The battle over requiring voters to prove they are U.S. citizens has been intensely political over the last several years. But it is not one of right vs. wrong. It’s one of right vs. right. The goal of supporters is a sensible one, and so is the goal of opponents. The question is how to weigh each interest — not that the most partisan Democrats or Republicans have shown much inclination to do such calibrating in the name of fairness. Their interest is in gaining or protecting their political advantage. So let’s try to discuss this outside of political advantage. Kansas and Arizona passed laws aimed at making sure no non-citizen casts a ballot. They require prospective voters to show a birth certificate, passport or other document to prove they are citizens. In 2013, Arizona lost a decision in the Supreme Court, which said that it could not unilaterally impose a requirement for voter registration in addition to those imposed under federal law.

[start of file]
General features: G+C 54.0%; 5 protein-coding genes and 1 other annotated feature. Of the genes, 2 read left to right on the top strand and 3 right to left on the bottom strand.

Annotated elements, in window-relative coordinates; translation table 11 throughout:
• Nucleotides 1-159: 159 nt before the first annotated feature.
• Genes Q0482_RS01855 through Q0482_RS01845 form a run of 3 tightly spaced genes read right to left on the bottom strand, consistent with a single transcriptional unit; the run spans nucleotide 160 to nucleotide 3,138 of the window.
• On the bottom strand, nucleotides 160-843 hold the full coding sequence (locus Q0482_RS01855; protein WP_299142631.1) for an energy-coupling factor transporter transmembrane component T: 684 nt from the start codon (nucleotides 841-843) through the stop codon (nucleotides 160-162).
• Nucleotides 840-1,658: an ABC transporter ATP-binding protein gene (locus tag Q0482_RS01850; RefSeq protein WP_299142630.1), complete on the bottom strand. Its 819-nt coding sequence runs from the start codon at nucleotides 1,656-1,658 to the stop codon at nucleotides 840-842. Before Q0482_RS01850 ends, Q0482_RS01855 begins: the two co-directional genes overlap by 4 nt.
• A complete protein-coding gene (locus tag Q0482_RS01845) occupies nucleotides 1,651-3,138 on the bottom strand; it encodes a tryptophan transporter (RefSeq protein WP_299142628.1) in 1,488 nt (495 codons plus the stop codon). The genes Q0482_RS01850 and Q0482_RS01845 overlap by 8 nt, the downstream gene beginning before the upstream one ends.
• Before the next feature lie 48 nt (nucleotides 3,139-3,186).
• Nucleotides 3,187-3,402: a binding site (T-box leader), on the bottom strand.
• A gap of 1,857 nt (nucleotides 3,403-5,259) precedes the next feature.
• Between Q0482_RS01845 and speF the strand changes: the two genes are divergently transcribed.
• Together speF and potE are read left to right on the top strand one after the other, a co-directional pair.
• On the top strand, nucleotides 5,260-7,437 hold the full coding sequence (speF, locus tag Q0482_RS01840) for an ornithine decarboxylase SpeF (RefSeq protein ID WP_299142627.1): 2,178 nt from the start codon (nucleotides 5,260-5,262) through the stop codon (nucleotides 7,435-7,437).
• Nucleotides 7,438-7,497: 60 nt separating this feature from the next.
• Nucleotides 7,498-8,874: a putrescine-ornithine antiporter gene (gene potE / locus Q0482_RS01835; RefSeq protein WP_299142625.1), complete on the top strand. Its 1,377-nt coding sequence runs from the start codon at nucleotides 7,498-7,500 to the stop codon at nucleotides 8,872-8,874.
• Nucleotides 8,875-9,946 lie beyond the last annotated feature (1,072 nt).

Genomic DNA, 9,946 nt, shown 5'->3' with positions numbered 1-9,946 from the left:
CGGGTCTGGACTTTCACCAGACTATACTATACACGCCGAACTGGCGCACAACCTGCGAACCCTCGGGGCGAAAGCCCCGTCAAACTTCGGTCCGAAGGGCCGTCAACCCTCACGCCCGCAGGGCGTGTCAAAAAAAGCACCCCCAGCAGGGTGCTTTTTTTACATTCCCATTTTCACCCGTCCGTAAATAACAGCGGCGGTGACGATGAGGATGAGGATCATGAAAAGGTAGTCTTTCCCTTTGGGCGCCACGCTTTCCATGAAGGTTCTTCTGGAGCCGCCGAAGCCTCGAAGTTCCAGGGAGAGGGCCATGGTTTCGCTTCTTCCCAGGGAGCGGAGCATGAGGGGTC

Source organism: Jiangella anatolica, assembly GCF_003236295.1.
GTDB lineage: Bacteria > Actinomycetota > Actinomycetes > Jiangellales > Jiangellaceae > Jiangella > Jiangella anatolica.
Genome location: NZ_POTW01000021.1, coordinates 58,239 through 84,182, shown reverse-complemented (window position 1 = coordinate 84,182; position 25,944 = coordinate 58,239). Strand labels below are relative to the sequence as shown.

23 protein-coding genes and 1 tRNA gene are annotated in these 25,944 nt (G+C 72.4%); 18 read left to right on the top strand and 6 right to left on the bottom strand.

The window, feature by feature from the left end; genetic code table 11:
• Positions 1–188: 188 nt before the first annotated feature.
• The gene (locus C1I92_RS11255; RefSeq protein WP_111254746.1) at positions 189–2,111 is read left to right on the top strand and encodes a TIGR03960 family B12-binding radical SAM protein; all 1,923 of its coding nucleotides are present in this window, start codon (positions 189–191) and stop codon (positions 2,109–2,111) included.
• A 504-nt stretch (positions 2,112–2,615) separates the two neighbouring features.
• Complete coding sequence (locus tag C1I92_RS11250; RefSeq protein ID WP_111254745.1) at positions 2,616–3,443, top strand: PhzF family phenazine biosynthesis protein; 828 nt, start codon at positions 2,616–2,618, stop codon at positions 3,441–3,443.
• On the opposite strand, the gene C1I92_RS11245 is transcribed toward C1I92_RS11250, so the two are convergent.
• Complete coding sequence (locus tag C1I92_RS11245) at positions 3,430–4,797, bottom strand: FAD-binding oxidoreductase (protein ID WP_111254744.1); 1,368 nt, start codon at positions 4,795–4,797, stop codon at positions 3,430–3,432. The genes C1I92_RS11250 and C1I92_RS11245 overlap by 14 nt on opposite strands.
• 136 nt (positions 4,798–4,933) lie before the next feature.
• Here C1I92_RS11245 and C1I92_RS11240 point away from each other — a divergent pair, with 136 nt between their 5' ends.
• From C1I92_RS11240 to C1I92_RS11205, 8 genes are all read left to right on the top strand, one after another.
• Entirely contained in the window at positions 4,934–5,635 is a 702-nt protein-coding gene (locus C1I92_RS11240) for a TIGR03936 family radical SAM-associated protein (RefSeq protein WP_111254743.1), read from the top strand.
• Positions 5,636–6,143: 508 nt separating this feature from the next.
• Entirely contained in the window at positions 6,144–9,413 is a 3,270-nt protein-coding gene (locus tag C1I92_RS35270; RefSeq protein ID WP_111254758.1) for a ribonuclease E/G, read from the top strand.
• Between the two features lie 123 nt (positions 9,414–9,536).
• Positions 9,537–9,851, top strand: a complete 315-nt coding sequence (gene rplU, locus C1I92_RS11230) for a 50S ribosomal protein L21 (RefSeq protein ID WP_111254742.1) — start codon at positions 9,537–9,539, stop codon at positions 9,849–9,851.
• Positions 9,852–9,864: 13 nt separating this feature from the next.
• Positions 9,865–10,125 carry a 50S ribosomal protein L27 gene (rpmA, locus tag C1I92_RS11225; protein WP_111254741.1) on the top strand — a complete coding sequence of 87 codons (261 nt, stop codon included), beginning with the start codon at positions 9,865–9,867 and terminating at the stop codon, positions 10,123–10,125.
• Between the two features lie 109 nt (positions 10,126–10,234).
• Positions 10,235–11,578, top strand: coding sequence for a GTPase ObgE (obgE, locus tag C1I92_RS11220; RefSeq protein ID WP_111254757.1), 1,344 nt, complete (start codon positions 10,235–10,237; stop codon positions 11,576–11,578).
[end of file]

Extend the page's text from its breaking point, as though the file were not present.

But the court gave states another way of getting what they want: asking the U.S. Election Assistance Commission to change the federal registration form by adding an explanation of the proof-of-citizenship rule for particular states. When Kansas and Arizona made that request, though, the commission refused. Now a federal district court has ruled that the federal government must grant the request.
In short, it will have to help the states enforce this requirement. So new voters in those places should expect to have to bring documents verifying their citizenship.
Full Article: Voting and proof of citizenship – chicagotribune.com.